Like light, sound travels through the air in waves, but unlike light, sound is not made of lots of tiny particles.
How sound works
When something makes a sound, like you clapping your hands, it’s because when you clapped your hands that shook the air molecules around your hands and made them vibrate (that means they shake quickly back and forth).
This vibration, in turn, shook the air molecules a little further away from your hands, and they shook the air molecules next to them, and so on, until the air molecules inside your ear were vibrating too (and inside the ears of the people sitting near you too).
When the air molecules inside your ear begin to shake, they wobble tiny hairs inside your ear that are connected to nerves under your skin. If your ears are working, these nerves then send messages to your brain to tell you that you heard a noise.
Movement of sound
Because sound has to move molecules in order to travel, it’s impossible for sound to move through space, where there are very few molecules. Space is a very quiet place.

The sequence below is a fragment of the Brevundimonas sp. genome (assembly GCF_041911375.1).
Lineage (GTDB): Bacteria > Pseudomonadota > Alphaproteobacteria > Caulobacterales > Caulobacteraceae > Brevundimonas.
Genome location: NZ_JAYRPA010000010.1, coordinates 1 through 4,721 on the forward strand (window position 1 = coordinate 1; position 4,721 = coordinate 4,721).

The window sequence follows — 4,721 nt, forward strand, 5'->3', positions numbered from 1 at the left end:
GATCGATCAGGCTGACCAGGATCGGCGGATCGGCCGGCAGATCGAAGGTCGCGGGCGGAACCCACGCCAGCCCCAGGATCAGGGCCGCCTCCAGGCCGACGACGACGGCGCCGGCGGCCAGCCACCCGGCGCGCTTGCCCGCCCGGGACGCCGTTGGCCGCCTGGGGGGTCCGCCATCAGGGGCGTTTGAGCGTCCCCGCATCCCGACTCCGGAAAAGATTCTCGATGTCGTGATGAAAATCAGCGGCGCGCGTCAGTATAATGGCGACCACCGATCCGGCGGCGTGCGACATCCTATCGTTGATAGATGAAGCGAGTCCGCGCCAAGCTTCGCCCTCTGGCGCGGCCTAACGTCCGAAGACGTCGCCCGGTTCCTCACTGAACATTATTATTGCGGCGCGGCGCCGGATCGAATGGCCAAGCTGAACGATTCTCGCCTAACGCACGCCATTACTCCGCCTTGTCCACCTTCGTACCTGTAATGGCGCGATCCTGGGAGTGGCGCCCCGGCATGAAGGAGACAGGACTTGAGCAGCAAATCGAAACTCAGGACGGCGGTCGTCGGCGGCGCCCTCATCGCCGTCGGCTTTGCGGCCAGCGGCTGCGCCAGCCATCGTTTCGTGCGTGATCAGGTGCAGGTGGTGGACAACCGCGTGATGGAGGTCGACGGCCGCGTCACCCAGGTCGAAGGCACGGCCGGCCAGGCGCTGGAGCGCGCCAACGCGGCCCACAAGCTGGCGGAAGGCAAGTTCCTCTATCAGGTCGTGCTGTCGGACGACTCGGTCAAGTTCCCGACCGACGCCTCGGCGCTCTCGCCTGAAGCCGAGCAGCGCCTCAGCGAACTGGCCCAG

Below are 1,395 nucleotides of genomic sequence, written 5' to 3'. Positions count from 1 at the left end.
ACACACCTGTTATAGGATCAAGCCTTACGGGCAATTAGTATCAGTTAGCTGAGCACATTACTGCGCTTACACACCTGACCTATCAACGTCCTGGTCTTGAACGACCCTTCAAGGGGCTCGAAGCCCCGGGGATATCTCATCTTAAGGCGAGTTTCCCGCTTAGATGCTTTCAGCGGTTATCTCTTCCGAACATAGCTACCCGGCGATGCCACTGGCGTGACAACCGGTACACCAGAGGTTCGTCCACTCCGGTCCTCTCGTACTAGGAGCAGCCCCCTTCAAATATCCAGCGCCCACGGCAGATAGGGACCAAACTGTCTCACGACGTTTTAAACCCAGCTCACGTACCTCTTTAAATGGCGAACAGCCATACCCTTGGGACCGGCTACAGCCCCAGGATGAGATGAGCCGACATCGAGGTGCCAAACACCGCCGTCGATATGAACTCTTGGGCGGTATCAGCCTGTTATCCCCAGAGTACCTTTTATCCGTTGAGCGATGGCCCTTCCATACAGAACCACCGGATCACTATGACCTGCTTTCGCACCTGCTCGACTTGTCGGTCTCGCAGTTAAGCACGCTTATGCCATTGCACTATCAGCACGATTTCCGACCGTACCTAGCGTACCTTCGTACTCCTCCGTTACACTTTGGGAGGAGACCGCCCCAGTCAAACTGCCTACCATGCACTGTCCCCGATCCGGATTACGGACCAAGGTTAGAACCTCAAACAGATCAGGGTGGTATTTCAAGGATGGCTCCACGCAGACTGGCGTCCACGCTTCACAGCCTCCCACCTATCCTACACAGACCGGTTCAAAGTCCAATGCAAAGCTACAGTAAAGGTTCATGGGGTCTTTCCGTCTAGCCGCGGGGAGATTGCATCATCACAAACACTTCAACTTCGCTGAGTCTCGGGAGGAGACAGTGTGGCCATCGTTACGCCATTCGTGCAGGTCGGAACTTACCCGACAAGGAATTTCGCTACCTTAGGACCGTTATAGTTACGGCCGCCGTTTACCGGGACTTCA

But sound doesn’t have to move through air – it can just as easily move through water, or through metal wires. In fact, sound moves faster through water than it does through air.
But whether in air or in water, sound moves much more slowly than light does.
While light travels at 186,000 miles per second, sound only goes 343 metres per second, or about 770 miles per hour.
A fast airplane can go faster than the speed of sound. Because of this, you often hear things long after you saw them. For instance, you have to wait to hear thunder after you see lightning in a storm, even though they’re the same thing.
- The movement of the air molecules in waves is a bit like ocean waves – the bigger the waves the more powerful they are – and the louder the noise!
- Sound waves can’t travel when there isn’t any air so that’s how we know space is silent.
- If you listen to loud music you could damage the sensitive hairs that make sense of sound waves that hit your ear drum – so turn it down!